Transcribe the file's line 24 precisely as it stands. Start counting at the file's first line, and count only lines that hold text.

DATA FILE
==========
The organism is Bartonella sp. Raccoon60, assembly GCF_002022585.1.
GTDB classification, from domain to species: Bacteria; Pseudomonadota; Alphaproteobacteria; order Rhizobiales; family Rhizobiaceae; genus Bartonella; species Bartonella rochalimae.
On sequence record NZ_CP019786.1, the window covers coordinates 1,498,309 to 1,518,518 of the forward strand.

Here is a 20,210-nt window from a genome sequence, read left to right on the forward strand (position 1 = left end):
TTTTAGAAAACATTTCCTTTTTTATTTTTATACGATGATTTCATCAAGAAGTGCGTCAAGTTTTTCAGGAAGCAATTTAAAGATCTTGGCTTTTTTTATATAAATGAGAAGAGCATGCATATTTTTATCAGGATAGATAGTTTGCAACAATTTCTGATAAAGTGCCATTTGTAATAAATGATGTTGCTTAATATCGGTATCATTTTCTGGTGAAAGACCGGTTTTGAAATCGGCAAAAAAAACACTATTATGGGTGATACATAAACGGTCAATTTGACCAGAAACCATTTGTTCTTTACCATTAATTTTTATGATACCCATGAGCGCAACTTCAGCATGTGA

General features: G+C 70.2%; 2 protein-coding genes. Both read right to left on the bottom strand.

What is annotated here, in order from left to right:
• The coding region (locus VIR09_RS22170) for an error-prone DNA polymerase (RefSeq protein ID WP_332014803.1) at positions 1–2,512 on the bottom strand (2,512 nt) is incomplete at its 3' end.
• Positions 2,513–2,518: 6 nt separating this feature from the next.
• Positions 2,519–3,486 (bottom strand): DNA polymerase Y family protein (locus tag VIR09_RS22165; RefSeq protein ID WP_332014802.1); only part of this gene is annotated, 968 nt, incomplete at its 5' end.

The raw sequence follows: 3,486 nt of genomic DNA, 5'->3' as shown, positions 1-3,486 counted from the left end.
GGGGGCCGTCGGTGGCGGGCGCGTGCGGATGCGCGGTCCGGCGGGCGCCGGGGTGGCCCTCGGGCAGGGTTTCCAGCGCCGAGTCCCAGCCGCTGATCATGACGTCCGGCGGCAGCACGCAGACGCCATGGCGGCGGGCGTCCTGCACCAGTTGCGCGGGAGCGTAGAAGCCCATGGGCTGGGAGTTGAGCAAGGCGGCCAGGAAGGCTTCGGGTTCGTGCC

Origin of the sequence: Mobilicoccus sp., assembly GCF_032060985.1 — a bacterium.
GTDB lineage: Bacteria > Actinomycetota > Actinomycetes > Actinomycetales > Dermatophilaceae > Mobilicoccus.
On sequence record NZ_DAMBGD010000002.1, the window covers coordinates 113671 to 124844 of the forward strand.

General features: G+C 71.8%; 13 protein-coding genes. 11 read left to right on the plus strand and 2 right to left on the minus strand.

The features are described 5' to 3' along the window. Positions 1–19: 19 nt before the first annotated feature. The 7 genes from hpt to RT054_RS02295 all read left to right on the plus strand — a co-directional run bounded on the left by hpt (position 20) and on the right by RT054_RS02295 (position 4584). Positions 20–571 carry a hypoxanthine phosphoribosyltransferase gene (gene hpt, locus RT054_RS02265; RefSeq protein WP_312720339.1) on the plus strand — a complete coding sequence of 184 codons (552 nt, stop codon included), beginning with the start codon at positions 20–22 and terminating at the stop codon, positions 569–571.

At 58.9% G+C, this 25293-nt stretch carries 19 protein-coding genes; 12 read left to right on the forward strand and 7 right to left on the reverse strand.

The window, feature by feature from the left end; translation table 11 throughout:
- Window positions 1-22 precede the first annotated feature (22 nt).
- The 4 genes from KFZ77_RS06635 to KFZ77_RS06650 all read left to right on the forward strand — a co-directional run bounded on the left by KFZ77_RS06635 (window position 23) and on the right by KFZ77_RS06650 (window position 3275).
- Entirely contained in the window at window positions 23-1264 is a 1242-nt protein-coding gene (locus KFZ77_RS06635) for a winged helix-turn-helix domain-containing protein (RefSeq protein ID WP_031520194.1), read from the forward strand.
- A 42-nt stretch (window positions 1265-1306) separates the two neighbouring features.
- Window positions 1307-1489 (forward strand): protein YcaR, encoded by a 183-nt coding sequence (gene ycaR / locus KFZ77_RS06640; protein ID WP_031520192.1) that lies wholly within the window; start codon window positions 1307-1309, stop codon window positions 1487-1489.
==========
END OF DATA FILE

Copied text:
- Window positions 1307-1489 (forward strand): protein YcaR, encoded by a 183-nt coding sequence (gene ycaR / locus KFZ77_RS06640; protein ID WP_031520192.1) that lies wholly within the window; start codon window positions 1307-1309, stop codon window positions 1487-1489.